• NPR's Deb Amos On Morning Edition
  • NPR's Michele Kelemen On Morning Edition
(This post was last updated at 1:31 p.m. ET.)

On Thursday, the United States revealed that it now has "high confidence" that the Syrian regime had used chemical weapons against rebel forces.

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The Two-Way
7:16 pm
Thu June 13, 2013

Lost In 1968 Battle, Marine's Dog Tag Found Again

After a photo of Lanny Martinson's dog tag was placed on Facebook and elsewhere, Marines and veterans helped track him down. Martinson lost the tag in Vietnam in 1968.
Facebook

Originally published on Thu June 13, 2013 9:08 pm

Lanny Martinson was a 23-year-old Marine sergeant in Vietnam when he last held his dog tags. In the 45 years since, he thought they were gone forever, lost in the mad rush to save his life after he and other Marines walked into a minefield.

He'll soon be getting one of those dog tags back, after a network of people worked together to find the tag's owner. When they contacted him, Martinson was just at the point of filing papers to request new dog tags, all these years later.

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The Two-Way
5:41 pm
Thu June 13, 2013

U.S. Says It Has 'High Confidence' Syria Used Chemical Weapons

Syrian rebel fighters hold a position Thursday in the northwestern town of Maaret al-Numan. At least 93,000 people, including more than 6,500 children, have been killed in Syria's civil war.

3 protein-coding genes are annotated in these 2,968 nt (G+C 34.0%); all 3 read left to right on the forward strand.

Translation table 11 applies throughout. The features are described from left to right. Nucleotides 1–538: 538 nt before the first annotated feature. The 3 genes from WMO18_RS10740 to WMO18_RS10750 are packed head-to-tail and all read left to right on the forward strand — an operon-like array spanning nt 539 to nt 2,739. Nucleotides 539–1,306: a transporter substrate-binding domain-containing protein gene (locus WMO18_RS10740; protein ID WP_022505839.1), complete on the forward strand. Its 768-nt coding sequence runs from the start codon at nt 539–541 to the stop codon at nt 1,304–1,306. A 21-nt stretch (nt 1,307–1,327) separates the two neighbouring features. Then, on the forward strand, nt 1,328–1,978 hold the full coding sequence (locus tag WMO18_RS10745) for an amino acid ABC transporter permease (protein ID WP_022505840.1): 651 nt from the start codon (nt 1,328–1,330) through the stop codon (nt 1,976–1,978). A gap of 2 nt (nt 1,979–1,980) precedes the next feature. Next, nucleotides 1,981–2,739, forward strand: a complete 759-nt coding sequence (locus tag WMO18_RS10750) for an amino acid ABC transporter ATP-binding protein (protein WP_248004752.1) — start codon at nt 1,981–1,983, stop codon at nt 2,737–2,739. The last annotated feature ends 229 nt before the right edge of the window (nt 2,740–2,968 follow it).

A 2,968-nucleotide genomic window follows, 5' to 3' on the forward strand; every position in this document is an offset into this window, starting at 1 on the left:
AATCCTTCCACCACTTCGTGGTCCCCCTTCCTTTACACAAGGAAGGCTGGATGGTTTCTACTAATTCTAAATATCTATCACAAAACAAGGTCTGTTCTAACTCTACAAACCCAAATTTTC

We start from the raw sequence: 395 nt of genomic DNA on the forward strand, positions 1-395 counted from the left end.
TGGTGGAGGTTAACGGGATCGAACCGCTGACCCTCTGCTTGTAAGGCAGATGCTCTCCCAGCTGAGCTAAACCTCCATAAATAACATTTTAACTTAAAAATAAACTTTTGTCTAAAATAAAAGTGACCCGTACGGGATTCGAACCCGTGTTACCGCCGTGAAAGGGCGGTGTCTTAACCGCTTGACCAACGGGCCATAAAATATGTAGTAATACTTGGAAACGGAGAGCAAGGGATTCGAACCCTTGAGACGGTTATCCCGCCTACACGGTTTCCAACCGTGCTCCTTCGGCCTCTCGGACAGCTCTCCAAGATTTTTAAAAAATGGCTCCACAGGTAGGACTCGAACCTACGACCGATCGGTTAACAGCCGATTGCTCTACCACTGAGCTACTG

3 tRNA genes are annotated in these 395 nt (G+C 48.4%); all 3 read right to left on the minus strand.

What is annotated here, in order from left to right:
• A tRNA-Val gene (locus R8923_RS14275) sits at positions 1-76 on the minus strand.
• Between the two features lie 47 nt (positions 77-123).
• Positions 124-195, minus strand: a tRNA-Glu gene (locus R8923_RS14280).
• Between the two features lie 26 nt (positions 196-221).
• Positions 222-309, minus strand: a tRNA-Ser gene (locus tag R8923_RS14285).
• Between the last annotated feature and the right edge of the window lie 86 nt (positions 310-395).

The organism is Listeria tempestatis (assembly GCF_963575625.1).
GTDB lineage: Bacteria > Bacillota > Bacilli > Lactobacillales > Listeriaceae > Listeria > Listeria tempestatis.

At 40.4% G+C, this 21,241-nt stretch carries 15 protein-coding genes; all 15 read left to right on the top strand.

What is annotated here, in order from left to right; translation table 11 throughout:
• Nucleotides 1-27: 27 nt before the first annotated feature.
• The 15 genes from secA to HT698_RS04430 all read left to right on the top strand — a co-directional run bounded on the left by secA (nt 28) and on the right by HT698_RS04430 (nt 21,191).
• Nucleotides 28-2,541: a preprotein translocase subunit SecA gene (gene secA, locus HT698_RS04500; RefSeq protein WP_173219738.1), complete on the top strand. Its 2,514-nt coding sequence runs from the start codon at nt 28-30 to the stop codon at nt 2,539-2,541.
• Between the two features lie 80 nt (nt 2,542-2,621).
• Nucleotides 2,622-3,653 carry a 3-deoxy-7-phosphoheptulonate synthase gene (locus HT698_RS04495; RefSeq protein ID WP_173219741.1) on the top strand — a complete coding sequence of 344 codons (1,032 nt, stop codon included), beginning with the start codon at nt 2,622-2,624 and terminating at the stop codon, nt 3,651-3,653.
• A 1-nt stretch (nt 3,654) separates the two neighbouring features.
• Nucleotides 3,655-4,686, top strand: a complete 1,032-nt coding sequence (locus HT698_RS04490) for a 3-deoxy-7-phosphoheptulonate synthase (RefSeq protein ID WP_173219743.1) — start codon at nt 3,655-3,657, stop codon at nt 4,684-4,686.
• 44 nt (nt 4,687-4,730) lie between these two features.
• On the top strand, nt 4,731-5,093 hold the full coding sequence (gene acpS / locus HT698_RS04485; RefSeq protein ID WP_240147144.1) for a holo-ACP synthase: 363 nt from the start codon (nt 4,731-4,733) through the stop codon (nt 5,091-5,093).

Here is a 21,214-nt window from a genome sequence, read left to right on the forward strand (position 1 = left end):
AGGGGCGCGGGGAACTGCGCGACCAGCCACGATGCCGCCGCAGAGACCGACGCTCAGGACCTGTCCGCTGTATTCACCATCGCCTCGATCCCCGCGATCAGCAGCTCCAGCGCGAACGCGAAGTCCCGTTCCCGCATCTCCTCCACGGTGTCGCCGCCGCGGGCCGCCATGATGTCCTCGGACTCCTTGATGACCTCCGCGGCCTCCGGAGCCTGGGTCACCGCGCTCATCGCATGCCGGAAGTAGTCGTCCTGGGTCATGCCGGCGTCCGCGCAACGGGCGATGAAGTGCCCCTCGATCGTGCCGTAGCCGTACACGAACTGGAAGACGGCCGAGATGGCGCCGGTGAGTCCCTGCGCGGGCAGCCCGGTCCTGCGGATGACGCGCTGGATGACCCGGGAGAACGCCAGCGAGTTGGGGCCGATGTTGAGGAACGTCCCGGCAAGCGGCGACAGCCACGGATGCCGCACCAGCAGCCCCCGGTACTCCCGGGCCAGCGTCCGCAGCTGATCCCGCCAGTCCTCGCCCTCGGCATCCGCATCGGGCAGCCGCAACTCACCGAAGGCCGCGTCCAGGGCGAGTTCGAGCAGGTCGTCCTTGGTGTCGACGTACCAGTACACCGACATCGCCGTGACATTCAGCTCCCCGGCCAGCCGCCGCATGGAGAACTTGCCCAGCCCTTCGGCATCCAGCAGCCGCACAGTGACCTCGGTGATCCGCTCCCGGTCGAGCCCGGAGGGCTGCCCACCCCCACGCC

AFP/Getty Images

Originally published on Thu June 13, 2013 8:19 pm

The White House has "high confidence" that the Syrian regime is using chemical weapons against rebel forces, and the U.S. is prepared to offer military assistance to the opposition, a senior administration official said Thursday.

Deputy National Security Adviser Ben Rhodes said that an estimated 100 to 150 Syrians have been killed in attacks using sarin gas, although the figure "is likely incomplete."

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The Two-Way
5:37 pm
Thu June 13, 2013

4 Exchanges You Should Listen To About NSA Surveillance

FBI Director Robert Mueller is sworn in on on Capitol Hill in Washington, on Thursday.
J. Scott Applewhite AP

Originally published on Wed April 9, 2014 11:12 pm

  • Mueller Responds To Nadler
  • Mueller Explains Importance Of Program
  • Mueller Explains Relation To Fourth Amendment
  • Mueller Responds To Collins

Today was round two on Capitol Hill.

After the Senate Appropriations Committee questioned the director of the National Security Agency, the House Judiciary Committee grilled FBI Director Robert Mueller.

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The Salt
4:49 pm
Thu June 13, 2013

Saving Grandma's Strawberry Cake From The Clutches Of Jell-O

Jeremy Jackson wanted to rethink his grandma Mildred's famous Strawberry Cake recipe, which uses boxed cake mix and Jell-O. His updated cupcake version is shown on the right.
Jeremy Jackson for NPR

Originally published on Thu June 13, 2013 6:35 pm

Jeremy Jackson's grandma Mildred was famous for her strawberry cake. Legend has it that one of the families in her small Missouri town loved the dessert so much, they "commissioned" her to make it for them once a week.

Jackson is the author of Good Day for A Picnic: Simple Food that Travels Well. He shared two versions of his Strawberry Cake for All Things Considered's Found Recipes series.